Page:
LB-5. Hepatitis C Nucleic Acid Amplification Testing (NAAT) for Acute Case Detection: A Historical Protocol Repurposed to Combat a Current Outbreak
Session: Oral Abstract Session: Late Breaker Oral Abstract Session
Saturday, October 10, 2015: 11:10 AM
Room: 7--AB
Background: In 2011, the Indiana State Department of Health (ISDH) noted an increase of acute Hepatitis C (HCV) infections among young patients (<50 years) with a history of illegal drug use. Due to these observations, the ISDH evaluated the use of pooled NAAT (nucleic acid amplification test) as a strategy for detection of early-acute HCV. This strategy was evaluated over a nine-month period in 2013, with 19 HCV NAAT positive, antibody negative cases detected during this time. These cases were later confirmed by seroconversion, demonstrating the efficacy and benefit of this testing strategy. Due to time and cost restraints, however, this pilot project ended in December 2013.

Method: In 2015, a HIV-outbreak in rural southeast Indiana provided refreshed interest in acute HCV diagnostics due to shared risk factors (i.e. injection drug use). Between February-June 2015, outbreak-associated specimens from the outbreak and surrounding counties were tested for both HIV and HCV. Of 1,322 specimens, 38.5% (n=509) were positive for HCV (21.4% were co-infected with HIV, n=109). The pooled NAAT protocol was revived and adapted for outbreak testing beginning in May 2015. Serum received from 284 HCV antibody-negative samples were pooled into intermediate pools of eight samples. Six intermediate pools were combined into one master pool of 48 samples. Reactive master pools triggered reflex intermediate pool testing, followed by individual specimen assessment from the reactive intermediate pool. Finally, secondary specimen collection was requested to confirm the individual reactive sample.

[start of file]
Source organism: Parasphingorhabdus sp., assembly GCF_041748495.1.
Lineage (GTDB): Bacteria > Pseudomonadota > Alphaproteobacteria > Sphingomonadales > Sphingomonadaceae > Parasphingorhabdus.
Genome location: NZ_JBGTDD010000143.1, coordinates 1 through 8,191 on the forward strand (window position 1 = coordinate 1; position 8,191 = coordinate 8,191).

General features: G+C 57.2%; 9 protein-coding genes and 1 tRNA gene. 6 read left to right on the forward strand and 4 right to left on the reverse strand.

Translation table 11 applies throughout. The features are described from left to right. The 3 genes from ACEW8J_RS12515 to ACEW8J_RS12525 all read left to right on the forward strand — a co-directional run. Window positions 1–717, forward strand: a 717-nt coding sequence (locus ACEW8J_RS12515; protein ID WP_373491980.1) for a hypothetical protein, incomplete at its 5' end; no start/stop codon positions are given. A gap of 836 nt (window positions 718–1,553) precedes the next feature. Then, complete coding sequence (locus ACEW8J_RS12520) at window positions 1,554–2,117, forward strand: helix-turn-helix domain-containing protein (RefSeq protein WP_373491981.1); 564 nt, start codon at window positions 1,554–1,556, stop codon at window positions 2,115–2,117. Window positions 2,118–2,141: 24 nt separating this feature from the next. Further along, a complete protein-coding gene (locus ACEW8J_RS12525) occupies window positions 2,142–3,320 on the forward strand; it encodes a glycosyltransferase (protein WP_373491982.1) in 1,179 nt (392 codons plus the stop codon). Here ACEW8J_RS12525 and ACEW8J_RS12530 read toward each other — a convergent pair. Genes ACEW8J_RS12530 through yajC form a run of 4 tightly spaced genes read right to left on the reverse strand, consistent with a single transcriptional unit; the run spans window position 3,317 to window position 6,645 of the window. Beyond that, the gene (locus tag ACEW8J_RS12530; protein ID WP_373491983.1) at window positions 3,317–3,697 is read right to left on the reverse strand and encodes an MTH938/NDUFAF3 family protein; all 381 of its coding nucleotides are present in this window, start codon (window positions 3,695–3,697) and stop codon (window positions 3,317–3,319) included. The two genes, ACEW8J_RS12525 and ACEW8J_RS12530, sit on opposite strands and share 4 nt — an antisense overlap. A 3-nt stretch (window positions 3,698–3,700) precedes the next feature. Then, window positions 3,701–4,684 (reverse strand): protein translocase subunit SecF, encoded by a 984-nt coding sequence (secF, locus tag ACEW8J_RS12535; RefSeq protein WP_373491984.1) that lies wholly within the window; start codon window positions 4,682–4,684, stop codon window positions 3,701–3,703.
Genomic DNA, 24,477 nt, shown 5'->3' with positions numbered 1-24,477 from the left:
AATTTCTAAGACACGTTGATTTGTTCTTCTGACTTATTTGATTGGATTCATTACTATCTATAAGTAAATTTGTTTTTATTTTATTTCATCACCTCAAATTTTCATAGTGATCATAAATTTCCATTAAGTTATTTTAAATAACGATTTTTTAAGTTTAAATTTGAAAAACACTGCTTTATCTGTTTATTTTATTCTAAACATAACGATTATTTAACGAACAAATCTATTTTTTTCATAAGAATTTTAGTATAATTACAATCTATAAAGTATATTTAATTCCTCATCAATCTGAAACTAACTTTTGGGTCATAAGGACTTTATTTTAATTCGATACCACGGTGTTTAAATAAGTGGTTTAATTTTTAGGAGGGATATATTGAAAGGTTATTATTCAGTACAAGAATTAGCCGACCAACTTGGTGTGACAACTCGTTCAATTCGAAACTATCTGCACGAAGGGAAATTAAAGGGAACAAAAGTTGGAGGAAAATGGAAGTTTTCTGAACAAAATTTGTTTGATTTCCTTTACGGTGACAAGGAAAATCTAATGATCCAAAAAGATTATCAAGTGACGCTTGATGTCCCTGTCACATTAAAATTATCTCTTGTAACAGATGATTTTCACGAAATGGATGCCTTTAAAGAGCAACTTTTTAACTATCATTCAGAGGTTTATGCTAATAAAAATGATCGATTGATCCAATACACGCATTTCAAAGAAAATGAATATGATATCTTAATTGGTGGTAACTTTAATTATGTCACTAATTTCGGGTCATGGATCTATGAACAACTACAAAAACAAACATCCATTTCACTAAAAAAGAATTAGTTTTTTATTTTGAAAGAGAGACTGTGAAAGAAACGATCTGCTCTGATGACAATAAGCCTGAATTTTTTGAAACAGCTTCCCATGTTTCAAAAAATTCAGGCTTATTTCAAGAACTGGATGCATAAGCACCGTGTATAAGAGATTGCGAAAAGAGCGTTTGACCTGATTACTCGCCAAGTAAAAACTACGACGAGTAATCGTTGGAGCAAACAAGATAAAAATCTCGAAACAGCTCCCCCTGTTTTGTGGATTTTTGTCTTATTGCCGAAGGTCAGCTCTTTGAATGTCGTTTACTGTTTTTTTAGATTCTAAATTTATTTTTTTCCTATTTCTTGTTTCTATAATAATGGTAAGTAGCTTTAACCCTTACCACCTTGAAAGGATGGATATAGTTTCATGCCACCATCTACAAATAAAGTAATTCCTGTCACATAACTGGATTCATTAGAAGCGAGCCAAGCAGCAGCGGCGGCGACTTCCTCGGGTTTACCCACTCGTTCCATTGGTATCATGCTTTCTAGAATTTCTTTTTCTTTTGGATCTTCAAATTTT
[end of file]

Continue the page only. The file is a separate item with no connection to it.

Result: Six NAAT-positive, antibody-negative cases (2.11% of antibody-negative outbreak-associated specimens) were diagnosed with this methodology. This represents a higher prevalence than the 2013 state-wide pilot, which was 0.16%. These results indicate a sustained risk factor in this community, and heightened HCV/HIV testing may be warranted.

Conclusion: These data demonstrate the efficacy of pooled NAAT testing for the detection of acute HCV infection in a high risk population.  In the future, acute-HCV screening through pooled NAAT may be seen as a useful barometer for the assessment of injection drug usage and risk of HIV-acquisition throughout Indiana.

Jessica Gentry, MA1, Sara Blosser, PhD1, Kathleen Backfish, BS, (M)CM1, Michael Cross, BS1, Marta Cruz, MT(ASCP)1, Edwin Hartle II, ,1, Erica Vecchio, MS1, Erika Chapman, MPH, CPH, CHES1, Caitlin Conrad, BS1, Joan Duwve, MD, MPH1,2, Romeo Galang, MD, MPH3, Daniel Hillman, MPH1, Yury Khudyakov, PhD3, Philip J. Peters, MD3, Pam Pontones, MA1, Jeremy Roseberry, MA1, Michelle Sandoval, MPH1,3, William Switzer, MPH3, Judith Lovchik, PhD, D(ABMM)1 and Lixia Liu, PhD, MP(ASCP), D(ABMM)1, (1)Indiana State Department of Health, Indianapolis, IN, (2)IU Richard M. Fairbanks School of Public Health, Indianapolis, IN, (3)Centers for Disease Control and Prevention, Atlanta, GA


J. Gentry, None

S. Blosser, None

K. Backfish, None

M. Cross, None

M. Cruz, None

E. Hartle II, None

E. Vecchio, None

E. Chapman, None

C. Conrad, None

J. Duwve, None

R. Galang, None

D. Hillman, None

Y. Khudyakov, None

P. J. Peters, None

P. Pontones, None

J. Roseberry, None

M. Sandoval, None

W. Switzer, None

J. Lovchik, None

L. Liu, None

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